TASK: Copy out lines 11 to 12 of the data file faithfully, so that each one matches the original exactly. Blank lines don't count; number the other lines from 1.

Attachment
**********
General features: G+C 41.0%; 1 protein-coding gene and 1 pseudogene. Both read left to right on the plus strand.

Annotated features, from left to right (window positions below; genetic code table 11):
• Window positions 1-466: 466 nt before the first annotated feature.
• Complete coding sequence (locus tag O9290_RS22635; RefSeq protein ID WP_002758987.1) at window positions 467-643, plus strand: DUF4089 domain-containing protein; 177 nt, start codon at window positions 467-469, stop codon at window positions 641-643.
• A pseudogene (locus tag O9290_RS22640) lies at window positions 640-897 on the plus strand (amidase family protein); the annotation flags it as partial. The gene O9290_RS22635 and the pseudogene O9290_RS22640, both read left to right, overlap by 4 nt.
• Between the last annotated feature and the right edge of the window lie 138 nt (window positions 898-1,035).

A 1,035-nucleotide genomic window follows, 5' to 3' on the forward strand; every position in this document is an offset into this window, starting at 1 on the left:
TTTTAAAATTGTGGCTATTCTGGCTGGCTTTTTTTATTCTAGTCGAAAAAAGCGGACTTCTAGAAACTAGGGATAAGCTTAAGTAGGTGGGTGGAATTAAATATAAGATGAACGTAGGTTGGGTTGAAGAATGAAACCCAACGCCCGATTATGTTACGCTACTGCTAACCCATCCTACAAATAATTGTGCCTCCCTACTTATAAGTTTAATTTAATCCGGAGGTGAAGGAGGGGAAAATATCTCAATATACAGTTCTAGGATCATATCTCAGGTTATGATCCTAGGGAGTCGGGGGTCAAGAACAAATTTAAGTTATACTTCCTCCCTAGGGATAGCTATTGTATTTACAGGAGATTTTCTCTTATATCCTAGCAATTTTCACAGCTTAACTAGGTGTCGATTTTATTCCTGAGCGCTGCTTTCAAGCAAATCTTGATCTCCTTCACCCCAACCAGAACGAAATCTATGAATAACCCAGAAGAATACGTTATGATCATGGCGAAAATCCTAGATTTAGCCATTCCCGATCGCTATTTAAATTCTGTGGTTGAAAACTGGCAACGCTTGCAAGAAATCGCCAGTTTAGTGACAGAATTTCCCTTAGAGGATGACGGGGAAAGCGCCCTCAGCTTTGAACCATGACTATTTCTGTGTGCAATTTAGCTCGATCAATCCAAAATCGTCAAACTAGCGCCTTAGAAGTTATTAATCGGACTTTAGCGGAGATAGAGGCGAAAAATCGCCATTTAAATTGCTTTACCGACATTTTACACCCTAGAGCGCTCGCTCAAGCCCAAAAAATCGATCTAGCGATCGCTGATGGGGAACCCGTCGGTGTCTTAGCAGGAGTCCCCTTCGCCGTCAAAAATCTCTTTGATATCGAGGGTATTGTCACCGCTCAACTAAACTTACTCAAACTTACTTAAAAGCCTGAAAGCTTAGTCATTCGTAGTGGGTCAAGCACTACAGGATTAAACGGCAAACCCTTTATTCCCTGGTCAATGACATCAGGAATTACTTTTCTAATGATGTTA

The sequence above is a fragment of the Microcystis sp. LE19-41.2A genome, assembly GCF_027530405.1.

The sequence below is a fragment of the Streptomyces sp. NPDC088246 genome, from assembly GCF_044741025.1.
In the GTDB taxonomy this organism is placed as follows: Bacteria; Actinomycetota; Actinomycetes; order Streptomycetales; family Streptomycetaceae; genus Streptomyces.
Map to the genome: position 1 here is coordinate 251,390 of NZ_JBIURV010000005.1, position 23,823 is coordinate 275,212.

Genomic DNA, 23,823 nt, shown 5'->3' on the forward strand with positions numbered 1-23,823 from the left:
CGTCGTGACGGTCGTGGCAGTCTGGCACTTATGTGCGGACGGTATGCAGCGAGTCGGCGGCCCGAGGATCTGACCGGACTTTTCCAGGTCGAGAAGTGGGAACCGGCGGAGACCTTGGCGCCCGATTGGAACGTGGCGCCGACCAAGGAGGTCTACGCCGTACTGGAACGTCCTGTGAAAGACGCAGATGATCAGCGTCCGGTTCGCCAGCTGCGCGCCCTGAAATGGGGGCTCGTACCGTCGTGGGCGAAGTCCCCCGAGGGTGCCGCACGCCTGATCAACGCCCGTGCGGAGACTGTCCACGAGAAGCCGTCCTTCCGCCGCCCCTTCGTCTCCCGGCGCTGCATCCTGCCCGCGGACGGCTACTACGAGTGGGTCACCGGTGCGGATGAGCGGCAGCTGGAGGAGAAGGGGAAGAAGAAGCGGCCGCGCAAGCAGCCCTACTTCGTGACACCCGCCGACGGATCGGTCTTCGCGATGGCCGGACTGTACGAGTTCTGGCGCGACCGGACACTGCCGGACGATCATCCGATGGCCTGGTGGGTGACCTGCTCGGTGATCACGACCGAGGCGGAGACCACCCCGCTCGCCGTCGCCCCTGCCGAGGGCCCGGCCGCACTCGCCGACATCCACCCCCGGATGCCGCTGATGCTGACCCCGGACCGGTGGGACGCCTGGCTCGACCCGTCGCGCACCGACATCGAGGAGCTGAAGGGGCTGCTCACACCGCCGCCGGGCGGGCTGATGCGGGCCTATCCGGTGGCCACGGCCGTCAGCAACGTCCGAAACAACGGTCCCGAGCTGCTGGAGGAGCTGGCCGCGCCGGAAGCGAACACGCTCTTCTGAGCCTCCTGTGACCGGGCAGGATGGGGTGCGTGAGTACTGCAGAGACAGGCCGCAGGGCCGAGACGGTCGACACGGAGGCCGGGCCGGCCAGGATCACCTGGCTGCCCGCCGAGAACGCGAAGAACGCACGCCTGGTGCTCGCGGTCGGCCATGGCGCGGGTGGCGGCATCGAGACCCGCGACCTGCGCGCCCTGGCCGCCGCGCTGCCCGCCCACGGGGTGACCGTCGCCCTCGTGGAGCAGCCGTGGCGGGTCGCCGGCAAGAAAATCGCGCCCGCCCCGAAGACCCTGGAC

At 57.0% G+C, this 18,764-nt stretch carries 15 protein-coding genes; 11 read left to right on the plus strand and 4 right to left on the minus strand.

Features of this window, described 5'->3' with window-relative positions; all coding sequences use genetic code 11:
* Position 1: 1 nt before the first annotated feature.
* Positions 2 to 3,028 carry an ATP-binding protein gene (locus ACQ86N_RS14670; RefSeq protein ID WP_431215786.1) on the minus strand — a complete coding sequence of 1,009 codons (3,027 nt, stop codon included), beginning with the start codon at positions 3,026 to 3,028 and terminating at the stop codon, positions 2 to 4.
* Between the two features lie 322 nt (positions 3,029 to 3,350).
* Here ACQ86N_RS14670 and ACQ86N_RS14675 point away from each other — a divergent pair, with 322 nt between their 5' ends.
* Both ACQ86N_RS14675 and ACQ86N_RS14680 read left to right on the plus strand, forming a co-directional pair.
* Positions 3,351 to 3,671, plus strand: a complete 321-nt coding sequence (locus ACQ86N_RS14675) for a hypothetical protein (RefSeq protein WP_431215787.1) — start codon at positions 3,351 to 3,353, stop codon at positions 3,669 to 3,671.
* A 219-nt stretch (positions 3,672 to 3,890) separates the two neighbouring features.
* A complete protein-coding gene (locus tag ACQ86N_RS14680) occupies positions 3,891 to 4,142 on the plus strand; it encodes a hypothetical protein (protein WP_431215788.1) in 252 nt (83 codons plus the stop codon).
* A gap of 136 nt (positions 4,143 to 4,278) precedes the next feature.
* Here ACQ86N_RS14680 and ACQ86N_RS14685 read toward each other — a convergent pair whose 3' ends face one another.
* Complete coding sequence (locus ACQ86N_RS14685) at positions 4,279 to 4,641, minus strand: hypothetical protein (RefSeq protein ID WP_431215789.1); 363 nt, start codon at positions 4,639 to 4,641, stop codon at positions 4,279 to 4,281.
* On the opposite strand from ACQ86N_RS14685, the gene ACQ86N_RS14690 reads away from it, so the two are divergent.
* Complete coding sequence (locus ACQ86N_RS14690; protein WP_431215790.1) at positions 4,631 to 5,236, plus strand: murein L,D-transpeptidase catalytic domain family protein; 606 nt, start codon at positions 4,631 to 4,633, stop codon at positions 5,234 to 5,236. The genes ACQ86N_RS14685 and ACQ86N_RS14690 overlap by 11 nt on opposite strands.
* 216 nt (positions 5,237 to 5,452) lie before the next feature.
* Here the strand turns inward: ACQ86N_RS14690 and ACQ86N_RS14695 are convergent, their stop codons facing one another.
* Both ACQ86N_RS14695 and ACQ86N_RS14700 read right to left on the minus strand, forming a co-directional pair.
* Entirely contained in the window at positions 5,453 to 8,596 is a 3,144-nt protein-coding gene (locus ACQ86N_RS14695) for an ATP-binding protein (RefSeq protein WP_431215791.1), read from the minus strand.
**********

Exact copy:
In the GTDB taxonomy this organism is placed as follows: Bacteria; Actinomycetota; Actinomycetes; order Streptomycetales; family Streptomycetaceae; genus Streptomyces.
Map to the genome: position 1 here is coordinate 251,390 of NZ_JBIURV010000005.1, position 23,823 is coordinate 275,212.